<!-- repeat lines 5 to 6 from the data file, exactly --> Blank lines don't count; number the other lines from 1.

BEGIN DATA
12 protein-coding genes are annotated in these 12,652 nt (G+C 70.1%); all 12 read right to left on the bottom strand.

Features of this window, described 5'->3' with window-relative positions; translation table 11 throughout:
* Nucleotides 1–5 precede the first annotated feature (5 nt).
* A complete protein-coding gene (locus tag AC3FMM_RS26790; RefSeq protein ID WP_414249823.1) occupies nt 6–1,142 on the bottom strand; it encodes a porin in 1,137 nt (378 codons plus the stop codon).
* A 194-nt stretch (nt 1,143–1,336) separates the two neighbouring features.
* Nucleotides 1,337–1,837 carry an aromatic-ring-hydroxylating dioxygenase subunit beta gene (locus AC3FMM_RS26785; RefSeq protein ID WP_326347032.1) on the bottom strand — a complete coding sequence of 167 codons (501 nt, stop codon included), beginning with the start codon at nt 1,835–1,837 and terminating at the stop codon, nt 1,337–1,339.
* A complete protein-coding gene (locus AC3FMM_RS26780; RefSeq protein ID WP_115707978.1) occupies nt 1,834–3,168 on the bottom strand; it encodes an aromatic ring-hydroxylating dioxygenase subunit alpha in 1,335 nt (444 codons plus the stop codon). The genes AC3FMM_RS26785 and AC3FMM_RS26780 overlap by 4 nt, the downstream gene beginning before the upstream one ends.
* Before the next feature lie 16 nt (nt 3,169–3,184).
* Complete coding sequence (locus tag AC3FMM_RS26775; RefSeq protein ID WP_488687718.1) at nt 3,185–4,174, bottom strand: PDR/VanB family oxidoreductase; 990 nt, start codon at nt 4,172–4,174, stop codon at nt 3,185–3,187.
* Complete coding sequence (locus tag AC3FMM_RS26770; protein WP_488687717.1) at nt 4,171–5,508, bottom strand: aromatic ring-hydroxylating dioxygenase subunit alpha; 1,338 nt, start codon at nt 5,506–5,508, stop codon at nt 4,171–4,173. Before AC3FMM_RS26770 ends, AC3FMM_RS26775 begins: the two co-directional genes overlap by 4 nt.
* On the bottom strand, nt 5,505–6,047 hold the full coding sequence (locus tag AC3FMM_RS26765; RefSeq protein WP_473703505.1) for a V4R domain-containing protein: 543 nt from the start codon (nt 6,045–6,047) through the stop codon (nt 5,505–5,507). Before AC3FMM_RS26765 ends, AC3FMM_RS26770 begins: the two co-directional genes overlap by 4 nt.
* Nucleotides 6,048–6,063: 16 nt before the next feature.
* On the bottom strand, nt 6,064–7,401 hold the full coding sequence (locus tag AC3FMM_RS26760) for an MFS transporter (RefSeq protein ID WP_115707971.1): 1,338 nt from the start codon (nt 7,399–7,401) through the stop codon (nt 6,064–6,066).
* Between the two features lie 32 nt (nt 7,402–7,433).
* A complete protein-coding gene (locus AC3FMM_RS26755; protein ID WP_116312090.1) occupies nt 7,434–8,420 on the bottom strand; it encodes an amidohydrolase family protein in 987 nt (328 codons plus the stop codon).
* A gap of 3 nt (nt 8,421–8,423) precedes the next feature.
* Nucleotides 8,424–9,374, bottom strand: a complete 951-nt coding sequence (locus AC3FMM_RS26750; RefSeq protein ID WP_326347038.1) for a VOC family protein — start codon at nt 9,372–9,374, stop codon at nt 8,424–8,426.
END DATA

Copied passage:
* A 194-nt stretch (nt 1,143–1,336) separates the two neighbouring features.
* Nucleotides 1,337–1,837 carry an aromatic-ring-hydroxylating dioxygenase subunit beta gene (locus AC3FMM_RS26785; RefSeq protein ID WP_326347032.1) on the bottom strand — a complete coding sequence of 167 codons (501 nt, stop codon included), beginning with the start codon at nt 1,835–1,837 and terminating at the stop codon, nt 1,337–1,339.